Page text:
• the second control channel information transmitted in one of the one or more different subframes within the frame indicates one or more time intervals and/or frequencies within the one of the one or more different subframes that are used as respective one or more downlink physical data channels for the second type of communication device;
      • the second control channel information transmitted in one of the one or more different subframes within the frame indicates one or more time intervals and/or frequencies within a later one of the one or more different subframes that are used as respective one or more downlink physical data channels for the second type of communication device; or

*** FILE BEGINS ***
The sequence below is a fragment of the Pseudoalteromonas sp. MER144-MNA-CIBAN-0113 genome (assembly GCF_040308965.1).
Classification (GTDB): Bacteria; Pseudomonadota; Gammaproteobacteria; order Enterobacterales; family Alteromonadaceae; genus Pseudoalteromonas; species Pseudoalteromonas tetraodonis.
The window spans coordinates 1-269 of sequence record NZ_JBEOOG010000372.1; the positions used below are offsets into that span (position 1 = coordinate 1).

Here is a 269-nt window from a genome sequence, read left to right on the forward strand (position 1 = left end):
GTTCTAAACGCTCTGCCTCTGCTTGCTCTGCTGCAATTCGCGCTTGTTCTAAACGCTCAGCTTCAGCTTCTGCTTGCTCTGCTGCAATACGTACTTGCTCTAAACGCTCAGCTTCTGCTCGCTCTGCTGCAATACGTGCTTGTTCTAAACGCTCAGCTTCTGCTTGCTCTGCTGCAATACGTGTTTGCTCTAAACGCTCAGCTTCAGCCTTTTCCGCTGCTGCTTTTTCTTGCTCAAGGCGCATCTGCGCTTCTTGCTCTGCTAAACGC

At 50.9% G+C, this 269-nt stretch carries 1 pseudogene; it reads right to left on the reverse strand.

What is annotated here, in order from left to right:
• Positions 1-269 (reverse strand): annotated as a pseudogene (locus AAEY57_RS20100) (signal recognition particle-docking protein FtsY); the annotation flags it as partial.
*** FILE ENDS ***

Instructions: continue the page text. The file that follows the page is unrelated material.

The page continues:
• operation comprises sending a signal to the first type of communication device that results in the first type of communication device not attempting to receive the first control channel during the one or more different subframes.
  • In an aspect of some embodiments, an air interface of the cellular communication system is divided up into sequentially occurring frames, each of the frames comprising a plurality of sequentially occurring subframes; the one or more first time intervals occur during one or more subframes within a frame; the one or more second time intervals occur at different times within the one or more subframes within the frame; and none of the one or more first time intervals coincides with any of the one or more second time intervals.
  • In an aspect of some embodiments, operation includes transmitting system information that informs the second type of communication device of one or more of: